According to the Southwest Power Pool, the shared electric grid Nebraska is a part of along with 13 other states, wind energy is often the largest energy source generated and shared throughout this network.
This is thanks to states like Iowa, Kansas and Texas who have adopted Renewable Energy Standards (RES) and recognized their great wind energy potential. Texas, for example, has nearly 30,000 megawatts of installed wind capacity, meaning, if Texas were a country, it would rank fifth globally in wind energy production.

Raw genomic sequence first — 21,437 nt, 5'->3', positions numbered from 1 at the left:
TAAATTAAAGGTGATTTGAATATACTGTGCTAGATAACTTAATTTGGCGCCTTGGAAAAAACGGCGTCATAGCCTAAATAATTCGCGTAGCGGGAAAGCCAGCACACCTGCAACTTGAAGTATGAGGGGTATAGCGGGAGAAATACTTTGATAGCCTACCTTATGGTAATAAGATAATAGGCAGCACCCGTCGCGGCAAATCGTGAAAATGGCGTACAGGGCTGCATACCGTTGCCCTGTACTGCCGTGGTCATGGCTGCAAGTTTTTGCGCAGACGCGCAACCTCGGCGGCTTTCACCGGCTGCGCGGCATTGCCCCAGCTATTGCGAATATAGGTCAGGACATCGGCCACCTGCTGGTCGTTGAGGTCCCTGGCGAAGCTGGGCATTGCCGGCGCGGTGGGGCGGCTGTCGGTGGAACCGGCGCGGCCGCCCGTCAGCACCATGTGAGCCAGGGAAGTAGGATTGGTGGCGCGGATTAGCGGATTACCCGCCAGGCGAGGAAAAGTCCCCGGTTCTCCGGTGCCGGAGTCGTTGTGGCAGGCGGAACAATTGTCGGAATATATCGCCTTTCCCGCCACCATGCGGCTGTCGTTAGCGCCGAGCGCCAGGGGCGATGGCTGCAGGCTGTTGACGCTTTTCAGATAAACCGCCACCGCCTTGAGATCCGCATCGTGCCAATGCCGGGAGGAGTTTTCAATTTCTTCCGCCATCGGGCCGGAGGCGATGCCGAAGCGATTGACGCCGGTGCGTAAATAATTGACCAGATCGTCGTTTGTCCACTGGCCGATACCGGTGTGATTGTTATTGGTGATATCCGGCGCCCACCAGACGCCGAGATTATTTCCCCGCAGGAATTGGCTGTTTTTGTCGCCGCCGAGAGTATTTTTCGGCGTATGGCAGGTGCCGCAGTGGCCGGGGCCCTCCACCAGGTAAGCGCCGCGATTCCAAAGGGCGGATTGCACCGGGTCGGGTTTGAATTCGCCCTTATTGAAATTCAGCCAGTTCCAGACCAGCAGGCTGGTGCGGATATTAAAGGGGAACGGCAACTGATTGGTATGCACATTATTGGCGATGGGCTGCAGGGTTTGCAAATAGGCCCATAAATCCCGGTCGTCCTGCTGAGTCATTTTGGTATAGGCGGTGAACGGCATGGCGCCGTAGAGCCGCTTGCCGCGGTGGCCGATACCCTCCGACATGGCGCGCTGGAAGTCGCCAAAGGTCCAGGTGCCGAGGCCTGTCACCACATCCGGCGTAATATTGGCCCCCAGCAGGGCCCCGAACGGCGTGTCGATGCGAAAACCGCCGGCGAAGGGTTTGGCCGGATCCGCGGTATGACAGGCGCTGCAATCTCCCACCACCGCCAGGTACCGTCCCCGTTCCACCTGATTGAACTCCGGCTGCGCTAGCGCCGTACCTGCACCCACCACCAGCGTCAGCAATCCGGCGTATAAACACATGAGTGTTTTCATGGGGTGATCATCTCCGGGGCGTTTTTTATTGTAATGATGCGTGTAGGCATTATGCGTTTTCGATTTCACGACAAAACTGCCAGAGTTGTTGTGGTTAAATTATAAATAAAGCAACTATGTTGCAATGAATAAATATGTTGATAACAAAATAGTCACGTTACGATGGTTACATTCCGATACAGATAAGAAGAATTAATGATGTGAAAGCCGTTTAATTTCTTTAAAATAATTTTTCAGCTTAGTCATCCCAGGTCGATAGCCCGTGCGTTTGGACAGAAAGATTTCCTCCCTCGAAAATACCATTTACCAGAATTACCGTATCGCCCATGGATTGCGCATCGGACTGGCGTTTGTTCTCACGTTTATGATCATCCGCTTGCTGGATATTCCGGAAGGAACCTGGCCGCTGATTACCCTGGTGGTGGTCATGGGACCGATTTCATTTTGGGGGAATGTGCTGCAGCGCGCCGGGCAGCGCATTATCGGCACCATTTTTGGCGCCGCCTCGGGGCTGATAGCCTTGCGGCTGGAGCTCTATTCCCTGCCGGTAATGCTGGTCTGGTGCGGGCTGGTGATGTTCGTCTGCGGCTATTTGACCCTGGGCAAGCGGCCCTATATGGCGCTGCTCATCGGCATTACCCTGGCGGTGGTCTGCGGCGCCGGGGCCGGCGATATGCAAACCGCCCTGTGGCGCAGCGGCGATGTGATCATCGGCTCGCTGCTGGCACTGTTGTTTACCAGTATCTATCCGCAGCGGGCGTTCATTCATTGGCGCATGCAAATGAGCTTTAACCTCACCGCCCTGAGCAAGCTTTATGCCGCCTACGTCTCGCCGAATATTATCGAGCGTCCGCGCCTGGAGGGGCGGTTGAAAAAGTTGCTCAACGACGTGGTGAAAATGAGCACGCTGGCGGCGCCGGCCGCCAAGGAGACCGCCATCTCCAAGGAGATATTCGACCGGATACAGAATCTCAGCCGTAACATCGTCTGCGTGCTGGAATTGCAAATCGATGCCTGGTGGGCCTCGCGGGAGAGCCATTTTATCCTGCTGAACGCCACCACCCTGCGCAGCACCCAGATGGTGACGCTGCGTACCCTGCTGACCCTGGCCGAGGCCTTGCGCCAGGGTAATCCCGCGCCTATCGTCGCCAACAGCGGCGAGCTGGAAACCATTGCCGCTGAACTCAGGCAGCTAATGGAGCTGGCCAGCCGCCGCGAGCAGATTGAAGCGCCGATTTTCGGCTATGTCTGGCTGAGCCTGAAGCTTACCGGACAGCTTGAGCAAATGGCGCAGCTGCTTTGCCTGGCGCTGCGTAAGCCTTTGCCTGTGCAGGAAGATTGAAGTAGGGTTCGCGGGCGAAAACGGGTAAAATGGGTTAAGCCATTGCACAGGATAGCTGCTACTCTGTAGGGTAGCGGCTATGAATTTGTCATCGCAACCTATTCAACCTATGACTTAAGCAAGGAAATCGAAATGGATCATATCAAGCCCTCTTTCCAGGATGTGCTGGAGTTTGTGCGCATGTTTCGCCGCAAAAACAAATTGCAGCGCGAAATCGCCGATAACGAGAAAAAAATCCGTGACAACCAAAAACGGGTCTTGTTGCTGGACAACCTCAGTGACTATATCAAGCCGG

Iowa and Kansas get nearly 40% of their total energy mix from just wind alone. Reliability is clearly not an issue for these states. Thanks to the SPP and wind leaders like Iowa, Kansas and Texas, the wind is always blowing somewhere and is constantly being shared. Why shouldn’t Nebraska be a leader in this too?
Just because we’re a public power state doesn’t mean we can’t adopt a RES. This standard would not stop utilities from providing low-cost reliable energy to Nebraskans; rather it’d help create new jobs, increase local tax bases and decrease coal dependence.
In fact, from 2006 to 2016, Nebraska was the only state to increase its purchasing of coal. Not even West Virginia or Wyoming did that. A RES would simply hold utilities accountable. It would not force them to do anything, but it would make them think twice before upping our public investment in coal again.